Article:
“It’s this choreographed ballet of music that makes it a little bit more difficult than if we were just playing the music,” Kapetanov said. The band’s compilation of members and rehearsals happened only weeks prior to the show’s start.
“The band is amazing, seriously they are incredible,” said Danny Eggers, who plays narrator and Bourbon Room employee Lonny.
Eggers said the live music is one of the “challenges and blessings of the show.” Typically shows employ a recorded track which doesn’t change, but a live band can give actors more liberty.
“Enjoying the benefits of the live band while also making the product that gives the audience the consistency that a track would have was kind of a challenge for this show,” he said.
Ben Brinton, who plays famous rock star Stacee Jaxx, said he was enthusiastic with the dice roll Ross took having live music.
“Suddenly there’s a whole new layer of creativity,” he said. “It’s more than just being loud, you want the audience to feel things, you want certain elements to be theatrical. Those are these really kind of sophisticated choices that I don’t think the audience in general really pay attention to.”
We built this city (with healthy vocals and limited time)
The Midvale Theatre completed its youth production of “Legally Blonde Jr.” only three and a half weeks prior to opening “Rock of Ages.” It gave set designer Sean McLaughlin a shortened timeframe to recreate a 1980’s Hollywood bar with a portable toilet-style bathroom he built.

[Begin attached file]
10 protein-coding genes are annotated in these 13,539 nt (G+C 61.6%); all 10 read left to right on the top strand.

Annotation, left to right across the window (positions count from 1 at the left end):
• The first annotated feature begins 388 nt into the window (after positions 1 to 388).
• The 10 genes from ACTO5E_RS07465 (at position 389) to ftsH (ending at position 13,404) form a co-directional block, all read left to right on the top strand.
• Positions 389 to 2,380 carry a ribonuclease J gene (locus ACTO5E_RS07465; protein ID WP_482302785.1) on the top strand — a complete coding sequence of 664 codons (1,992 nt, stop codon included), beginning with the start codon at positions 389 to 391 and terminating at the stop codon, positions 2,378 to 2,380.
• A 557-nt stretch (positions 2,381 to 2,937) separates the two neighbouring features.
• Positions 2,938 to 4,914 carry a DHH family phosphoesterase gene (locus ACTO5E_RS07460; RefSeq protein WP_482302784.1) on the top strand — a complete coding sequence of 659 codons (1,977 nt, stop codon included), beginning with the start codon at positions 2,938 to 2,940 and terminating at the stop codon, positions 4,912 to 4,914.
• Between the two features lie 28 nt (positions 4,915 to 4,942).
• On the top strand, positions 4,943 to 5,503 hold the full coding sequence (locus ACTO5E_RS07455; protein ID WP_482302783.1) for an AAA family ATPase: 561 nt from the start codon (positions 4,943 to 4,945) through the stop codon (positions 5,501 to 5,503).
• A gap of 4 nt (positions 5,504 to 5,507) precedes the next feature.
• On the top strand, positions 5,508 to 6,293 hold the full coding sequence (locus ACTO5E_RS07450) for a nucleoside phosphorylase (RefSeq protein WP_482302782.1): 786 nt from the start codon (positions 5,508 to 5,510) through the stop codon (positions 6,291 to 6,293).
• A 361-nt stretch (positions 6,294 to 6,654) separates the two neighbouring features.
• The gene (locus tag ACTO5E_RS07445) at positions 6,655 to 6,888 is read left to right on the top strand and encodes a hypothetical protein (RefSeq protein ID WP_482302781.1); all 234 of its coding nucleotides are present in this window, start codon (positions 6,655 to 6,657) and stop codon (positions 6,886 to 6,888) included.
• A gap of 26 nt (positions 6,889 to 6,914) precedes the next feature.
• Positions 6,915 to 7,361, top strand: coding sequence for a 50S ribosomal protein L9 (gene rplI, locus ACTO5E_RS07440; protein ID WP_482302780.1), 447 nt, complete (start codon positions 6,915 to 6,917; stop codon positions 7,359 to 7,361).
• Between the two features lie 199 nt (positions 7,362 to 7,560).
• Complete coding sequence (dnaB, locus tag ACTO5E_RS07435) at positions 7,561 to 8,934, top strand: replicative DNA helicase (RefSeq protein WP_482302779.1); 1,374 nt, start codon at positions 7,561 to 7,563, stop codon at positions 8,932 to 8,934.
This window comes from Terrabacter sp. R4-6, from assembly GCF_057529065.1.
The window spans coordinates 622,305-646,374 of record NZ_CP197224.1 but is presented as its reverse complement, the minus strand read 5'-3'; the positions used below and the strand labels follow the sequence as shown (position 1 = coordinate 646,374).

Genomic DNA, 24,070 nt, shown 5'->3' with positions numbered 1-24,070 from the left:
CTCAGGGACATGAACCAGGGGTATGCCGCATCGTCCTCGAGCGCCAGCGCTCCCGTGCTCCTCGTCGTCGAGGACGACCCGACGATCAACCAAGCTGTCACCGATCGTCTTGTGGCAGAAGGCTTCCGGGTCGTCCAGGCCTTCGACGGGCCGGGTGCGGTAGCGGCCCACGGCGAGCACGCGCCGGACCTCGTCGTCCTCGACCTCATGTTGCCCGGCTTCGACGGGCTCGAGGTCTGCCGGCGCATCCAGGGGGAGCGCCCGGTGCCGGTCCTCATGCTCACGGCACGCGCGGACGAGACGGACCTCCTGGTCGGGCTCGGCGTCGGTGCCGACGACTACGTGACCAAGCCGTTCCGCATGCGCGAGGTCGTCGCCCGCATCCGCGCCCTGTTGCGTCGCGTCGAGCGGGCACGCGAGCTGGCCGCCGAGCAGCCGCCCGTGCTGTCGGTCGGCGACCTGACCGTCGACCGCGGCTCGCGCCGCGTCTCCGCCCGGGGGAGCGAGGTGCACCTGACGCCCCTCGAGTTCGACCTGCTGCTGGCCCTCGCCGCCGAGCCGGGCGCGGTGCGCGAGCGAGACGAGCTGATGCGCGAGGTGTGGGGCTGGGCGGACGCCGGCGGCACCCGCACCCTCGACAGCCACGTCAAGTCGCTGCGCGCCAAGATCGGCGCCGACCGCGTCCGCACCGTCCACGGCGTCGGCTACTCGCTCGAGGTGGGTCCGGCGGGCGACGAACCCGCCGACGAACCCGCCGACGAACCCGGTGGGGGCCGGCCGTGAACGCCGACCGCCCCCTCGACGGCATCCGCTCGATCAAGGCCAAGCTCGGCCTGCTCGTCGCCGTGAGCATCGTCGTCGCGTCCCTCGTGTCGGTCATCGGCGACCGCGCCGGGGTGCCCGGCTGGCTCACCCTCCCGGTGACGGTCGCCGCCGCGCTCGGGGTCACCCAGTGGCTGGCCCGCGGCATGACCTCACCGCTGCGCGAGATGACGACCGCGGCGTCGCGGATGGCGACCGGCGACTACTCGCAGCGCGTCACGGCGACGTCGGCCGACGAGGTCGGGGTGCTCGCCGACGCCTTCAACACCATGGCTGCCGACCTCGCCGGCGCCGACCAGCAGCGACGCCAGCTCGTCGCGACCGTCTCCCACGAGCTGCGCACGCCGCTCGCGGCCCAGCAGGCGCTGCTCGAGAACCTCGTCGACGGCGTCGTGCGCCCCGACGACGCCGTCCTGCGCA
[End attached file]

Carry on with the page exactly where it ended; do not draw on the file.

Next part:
“I just about died,” said McLaughlin who—along with everyone else involved with the show—has a full-time job and was also preparing a show at the Hale Theatre.
McLaughlin said he wanted the set to be a yearbook for the cast. Walls and props were adorned with things written by cast members including signatures and drawings on Williams’s sanded down guitar.
Cassidy Ross, who plays small town girl Sherry Christian, directed the youth show and had to overcome a polyp growth in her throat requiring her to be on vocal rest for almost three weeks.
“Vocal health was very important or you die,” she said.